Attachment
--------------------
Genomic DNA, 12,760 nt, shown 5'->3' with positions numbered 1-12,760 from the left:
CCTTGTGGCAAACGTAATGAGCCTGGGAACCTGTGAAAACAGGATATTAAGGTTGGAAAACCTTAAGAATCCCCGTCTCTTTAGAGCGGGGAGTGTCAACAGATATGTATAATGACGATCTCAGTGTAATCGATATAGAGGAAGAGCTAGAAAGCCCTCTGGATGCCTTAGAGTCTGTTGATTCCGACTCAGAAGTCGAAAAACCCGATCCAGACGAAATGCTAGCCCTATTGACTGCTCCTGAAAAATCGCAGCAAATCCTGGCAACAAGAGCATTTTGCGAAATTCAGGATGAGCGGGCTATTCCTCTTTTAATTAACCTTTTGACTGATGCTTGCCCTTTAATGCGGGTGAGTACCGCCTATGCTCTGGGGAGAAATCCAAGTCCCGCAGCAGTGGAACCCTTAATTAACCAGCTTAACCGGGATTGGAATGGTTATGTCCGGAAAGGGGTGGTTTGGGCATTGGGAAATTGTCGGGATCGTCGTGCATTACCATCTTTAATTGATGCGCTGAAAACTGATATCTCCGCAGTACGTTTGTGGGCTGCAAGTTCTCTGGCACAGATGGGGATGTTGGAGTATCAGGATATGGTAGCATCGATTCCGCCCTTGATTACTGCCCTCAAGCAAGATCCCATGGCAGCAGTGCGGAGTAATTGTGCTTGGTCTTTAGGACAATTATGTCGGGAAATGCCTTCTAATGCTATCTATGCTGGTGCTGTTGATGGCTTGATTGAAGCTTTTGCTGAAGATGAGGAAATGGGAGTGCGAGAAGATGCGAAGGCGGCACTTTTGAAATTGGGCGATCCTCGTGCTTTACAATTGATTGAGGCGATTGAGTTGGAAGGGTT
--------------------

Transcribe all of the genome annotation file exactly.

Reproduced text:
Genomic DNA, 12,760 nt, shown 5'->3' with positions numbered 1-12,760 from the left:
CCTTGTGGCAAACGTAATGAGCCTGGGAACCTGTGAAAACAGGATATTAAGGTTGGAAAACCTTAAGAATCCCCGTCTCTTTAGAGCGGGGAGTGTCAACAGATATGTATAATGACGATCTCAGTGTAATCGATATAGAGGAAGAGCTAGAAAGCCCTCTGGATGCCTTAGAGTCTGTTGATTCCGACTCAGAAGTCGAAAAACCCGATCCAGACGAAATGCTAGCCCTATTGACTGCTCCTGAAAAATCGCAGCAAATCCTGGCAACAAGAGCATTTTGCGAAATTCAGGATGAGCGGGCTATTCCTCTTTTAATTAACCTTTTGACTGATGCTTGCCCTTTAATGCGGGTGAGTACCGCCTATGCTCTGGGGAGAAATCCAAGTCCCGCAGCAGTGGAACCCTTAATTAACCAGCTTAACCGGGATTGGAATGGTTATGTCCGGAAAGGGGTGGTTTGGGCATTGGGAAATTGTCGGGATCGTCGTGCATTACCATCTTTAATTGATGCGCTGAAAACTGATATCTCCGCAGTACGTTTGTGGGCTGCAAGTTCTCTGGCACAGATGGGGATGTTGGAGTATCAGGATATGGTAGCATCGATTCCGCCCTTGATTACTGCCCTCAAGCAAGATCCCATGGCAGCAGTGCGGAGTAATTGTGCTTGGTCTTTAGGACAATTATGTCGGGAAATGCCTTCTAATGCTATCTATGCTGGTGCTGTTGATGGCTTGATTGAAGCTTTTGCTGAAGATGAGGAAATGGGAGTGCGAGAAGATGCGAAGGCGGCACTTTTGAAATTGGGCGATCCTCGTGCTTTACAATTGATTGAGGCGATTGAGTTGGAAGGGTT